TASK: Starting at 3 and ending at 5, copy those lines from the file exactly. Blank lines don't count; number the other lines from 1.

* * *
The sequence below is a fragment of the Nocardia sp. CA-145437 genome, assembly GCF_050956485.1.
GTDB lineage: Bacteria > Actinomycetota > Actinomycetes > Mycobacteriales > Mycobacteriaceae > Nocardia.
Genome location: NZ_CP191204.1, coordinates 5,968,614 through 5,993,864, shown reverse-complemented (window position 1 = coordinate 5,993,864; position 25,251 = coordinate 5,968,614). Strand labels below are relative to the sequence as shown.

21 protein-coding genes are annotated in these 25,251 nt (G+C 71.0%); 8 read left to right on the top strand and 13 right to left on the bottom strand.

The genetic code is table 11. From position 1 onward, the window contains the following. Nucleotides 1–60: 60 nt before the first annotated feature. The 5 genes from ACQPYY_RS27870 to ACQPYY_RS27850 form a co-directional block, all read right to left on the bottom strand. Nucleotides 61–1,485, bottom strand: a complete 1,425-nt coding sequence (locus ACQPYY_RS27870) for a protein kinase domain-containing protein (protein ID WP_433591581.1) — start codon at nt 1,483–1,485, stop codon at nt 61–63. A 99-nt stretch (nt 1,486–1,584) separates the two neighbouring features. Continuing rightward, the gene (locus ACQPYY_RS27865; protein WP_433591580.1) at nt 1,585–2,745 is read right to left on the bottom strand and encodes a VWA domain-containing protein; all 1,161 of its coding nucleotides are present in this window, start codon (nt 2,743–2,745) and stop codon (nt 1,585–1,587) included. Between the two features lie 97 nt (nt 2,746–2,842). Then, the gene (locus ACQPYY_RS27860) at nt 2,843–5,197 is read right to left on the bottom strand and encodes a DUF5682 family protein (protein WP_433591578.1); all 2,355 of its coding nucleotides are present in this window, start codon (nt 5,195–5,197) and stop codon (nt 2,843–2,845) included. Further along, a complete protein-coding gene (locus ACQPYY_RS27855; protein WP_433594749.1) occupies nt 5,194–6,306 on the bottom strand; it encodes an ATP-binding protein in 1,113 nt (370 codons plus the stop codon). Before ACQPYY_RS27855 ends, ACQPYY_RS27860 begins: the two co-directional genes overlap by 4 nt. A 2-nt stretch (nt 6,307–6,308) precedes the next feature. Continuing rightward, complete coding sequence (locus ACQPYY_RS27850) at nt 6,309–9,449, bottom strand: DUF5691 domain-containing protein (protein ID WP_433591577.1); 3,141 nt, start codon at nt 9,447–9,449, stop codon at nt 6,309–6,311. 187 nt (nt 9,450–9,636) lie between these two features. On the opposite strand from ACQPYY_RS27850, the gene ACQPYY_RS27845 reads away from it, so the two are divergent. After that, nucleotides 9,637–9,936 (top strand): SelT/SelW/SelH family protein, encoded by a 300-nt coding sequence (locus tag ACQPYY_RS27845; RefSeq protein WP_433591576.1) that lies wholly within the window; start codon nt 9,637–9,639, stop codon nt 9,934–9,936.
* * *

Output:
Genome location: NZ_CP191204.1, coordinates 5,968,614 through 5,993,864, shown reverse-complemented (window position 1 = coordinate 5,993,864; position 25,251 = coordinate 5,968,614). Strand labels below are relative to the sequence as shown.

21 protein-coding genes are annotated in these 25,251 nt (G+C 71.0%); 8 read left to right on the top strand and 13 right to left on the bottom strand.

The genetic code is table 11. From position 1 onward, the window contains the following. Nucleotides 1–60: 60 nt before the first annotated feature. The 5 genes from ACQPYY_RS27870 to ACQPYY_RS27850 form a co-directional block, all read right to left on the bottom strand. Nucleotides 61–1,485, bottom strand: a complete 1,425-nt coding sequence (locus ACQPYY_RS27870) for a protein kinase domain-containing protein (protein ID WP_433591581.1) — start codon at nt 1,483–1,485, stop codon at nt 61–63. A 99-nt stretch (nt 1,486–1,584) separates the two neighbouring features. Continuing rightward, the gene (locus ACQPYY_RS27865; protein WP_433591580.1) at nt 1,585–2,745 is read right to left on the bottom strand and encodes a VWA domain-containing protein; all 1,161 of its coding nucleotides are present in this window, start codon (nt 2,743–2,745) and stop codon (nt 1,585–1,587) included. Between the two features lie 97 nt (nt 2,746–2,842). Then, the gene (locus ACQPYY_RS27860) at nt 2,843–5,197 is read right to left on the bottom strand and encodes a DUF5682 family protein (protein WP_433591578.1); all 2,355 of its coding nucleotides are present in this window, start codon (nt 5,195–5,197) and stop codon (nt 2,843–2,845) included. Further along, a complete protein-coding gene (locus ACQPYY_RS27855; protein WP_433594749.1) occupies nt 5,194–6,306 on the bottom strand; it encodes an ATP-binding protein in 1,113 nt (370 codons plus the stop codon). Before ACQPYY_RS27855 ends, ACQPYY_RS27860 begins: the two co-directional genes overlap by 4 nt. A 2-nt stretch (nt 6,307–6,308) precedes the next feature. Continuing rightward, complete coding sequence (locus ACQPYY_RS27850) at nt 6,309–9,449, bottom strand: DUF5691 domain-containing protein (protein ID WP_433591577.1); 3,141 nt, start codon at nt 9,447–9,449, stop codon at nt 6,309–6,311. 187 nt (nt 9,450–9,636) lie between these two features. On the opposite strand from ACQPYY_RS27850, the gene ACQPYY_RS27845 reads away from it, so the two are divergent. After that, nucleotides 9,637–9,936 (top strand): SelT/SelW/SelH family protein, encoded by a 300-nt coding sequence (locus tag ACQPYY_RS27845; RefSeq protein WP_433591576.1) that lies wholly within the window; start codon nt 9,637–9,639, stop codon nt 9,934–9,936.